In the end, the men’s 1,500m short track speed skating competition, the first great hope for a Canadian gold at the Olympics, came down to energy—there was an abundance of it in the crowd, but just not enough of it on the ice where it counted.
In an evening of racing that started off incredibly strong for Canada, Olivier Jean ended up placing 4th while Charles Hamelin, who was heavily favoured to take the gold, came in 7th.
The disappointment was obvious on Hamelin’s face and in his voice after the race. “I didn’t do as good as I can do,” said the resident of Montreal, who came into the Olympics the reigning World Cup champion. As he spoke a TV monitor behind him showed the medal ceremony taking place out on the ice, with Korean Lee Jung Su atop the podium followed by American skater and Dancing with the Stars champ Apolo Ohno and his team mate J.R. Celski. “It’s just a matter of using the energy in a bad moment.”
Jean was far more upbeat about his defeat, smiling even as he described what went wrong in the final race of the night. “It was a problem of strategy,” he said. “I spent a little bit too much time outside, I should have went to the front. It cost me some energy toward the end of the race.”
Whatever the reasons both skaters offered up, there’s no question the evening was a shocking disappointment to many Canadians. But the thing is, you wouldn’t have known it if you were in Vancouver’s Pacific Coliseum tonight.
From the start the crowd was electric. Even though many seats were still empty during the first heat, the roar that erupted when Jean came in first exploded even louder when it was announced the Montreal resident had just set a new Olympic record at 2 minutes and 14.24 seconds. (It was a short-lived reign. Six minutes later Korea’s Lee shaved another couple of seconds off Jean’s record.)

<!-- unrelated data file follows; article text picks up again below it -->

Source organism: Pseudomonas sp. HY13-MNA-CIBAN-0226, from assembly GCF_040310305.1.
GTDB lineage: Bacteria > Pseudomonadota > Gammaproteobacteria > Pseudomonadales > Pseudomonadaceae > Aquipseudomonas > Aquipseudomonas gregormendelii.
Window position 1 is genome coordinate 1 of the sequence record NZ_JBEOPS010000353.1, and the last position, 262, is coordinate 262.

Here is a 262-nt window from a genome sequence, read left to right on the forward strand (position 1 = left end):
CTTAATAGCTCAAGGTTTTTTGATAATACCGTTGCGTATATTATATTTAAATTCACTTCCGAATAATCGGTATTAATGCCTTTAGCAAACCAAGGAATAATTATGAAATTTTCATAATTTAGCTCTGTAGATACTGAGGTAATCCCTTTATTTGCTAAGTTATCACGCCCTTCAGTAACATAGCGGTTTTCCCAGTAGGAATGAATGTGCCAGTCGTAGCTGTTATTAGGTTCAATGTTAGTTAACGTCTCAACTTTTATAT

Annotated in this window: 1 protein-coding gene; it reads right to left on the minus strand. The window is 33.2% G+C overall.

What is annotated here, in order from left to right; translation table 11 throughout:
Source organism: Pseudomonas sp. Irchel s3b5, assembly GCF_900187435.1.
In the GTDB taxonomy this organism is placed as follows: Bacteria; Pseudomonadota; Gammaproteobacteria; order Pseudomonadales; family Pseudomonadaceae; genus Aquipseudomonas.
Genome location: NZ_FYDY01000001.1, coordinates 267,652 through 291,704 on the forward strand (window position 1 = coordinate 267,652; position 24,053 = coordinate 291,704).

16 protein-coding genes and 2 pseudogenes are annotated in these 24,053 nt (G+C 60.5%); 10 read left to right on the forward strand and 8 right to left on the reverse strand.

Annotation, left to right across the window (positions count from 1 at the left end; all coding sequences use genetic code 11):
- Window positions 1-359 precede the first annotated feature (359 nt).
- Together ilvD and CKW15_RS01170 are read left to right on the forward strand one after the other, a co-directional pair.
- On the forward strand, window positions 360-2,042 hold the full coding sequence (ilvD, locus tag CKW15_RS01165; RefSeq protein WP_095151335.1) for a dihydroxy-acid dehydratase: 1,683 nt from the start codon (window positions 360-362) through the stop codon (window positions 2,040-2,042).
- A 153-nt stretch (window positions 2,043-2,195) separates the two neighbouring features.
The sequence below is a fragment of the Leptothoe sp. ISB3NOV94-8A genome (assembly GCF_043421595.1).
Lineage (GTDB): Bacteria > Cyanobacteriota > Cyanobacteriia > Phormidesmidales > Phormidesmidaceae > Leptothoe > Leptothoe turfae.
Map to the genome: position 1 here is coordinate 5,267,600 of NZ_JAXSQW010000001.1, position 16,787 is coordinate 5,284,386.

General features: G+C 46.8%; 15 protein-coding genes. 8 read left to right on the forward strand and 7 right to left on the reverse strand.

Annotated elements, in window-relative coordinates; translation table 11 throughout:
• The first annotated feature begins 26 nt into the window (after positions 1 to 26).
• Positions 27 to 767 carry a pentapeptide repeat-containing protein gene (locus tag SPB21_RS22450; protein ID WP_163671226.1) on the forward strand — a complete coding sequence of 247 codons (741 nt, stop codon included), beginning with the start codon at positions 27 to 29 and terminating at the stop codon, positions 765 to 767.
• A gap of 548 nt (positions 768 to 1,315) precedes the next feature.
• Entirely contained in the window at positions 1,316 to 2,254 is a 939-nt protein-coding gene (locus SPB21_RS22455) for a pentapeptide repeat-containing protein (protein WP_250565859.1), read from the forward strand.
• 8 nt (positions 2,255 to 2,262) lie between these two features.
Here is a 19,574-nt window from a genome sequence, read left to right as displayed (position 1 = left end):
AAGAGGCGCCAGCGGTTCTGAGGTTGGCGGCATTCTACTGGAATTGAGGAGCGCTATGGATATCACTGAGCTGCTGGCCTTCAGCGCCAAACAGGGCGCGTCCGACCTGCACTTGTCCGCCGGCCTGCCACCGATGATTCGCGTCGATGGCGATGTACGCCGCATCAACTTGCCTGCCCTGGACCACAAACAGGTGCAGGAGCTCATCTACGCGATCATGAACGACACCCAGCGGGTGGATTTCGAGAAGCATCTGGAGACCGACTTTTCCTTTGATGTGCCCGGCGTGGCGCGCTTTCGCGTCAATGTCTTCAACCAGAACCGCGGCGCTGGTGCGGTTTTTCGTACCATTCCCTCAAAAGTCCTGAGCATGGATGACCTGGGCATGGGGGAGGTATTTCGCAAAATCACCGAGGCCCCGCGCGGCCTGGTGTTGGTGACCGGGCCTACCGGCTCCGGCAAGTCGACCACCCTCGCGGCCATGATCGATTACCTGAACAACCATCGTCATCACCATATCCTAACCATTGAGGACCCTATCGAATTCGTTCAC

But even when Hamelin raced for the last time with no hope whatsoever of a medal, the crowd was completely behind him. As he skated before the race, his eyes were downcast. Then when his name and country was announced, the stadium erupted once more. The moment seemed to catch Hamelin off guard. He lifted his head and smiled. For most of that race he trailed the pack, but with six laps to go he passed everyone. The deafening cheers as he crossed the finish line were by far the loudest of the night, even though it still meant seventh place for him. “You’d think he just won the gold,” a bemused American reporter said, shouting.
Hamelin knew the eyes of a nation were watching him. Was it unfair, he was asked at one point, for us to pile such immense hopes on his shoulders for this race? “No, I was one of the hopes for Canada,” he said. And he vowed to shake off his performance ahead of the 500m event, his strongest distance, in eleven days.
As for the crowd, Hamelin said they were incredible. “It doesn’t happen all that often for us to have a crowd cheering like this. It gives us some energy to make it.” Unfortunately, it wasn’t enough.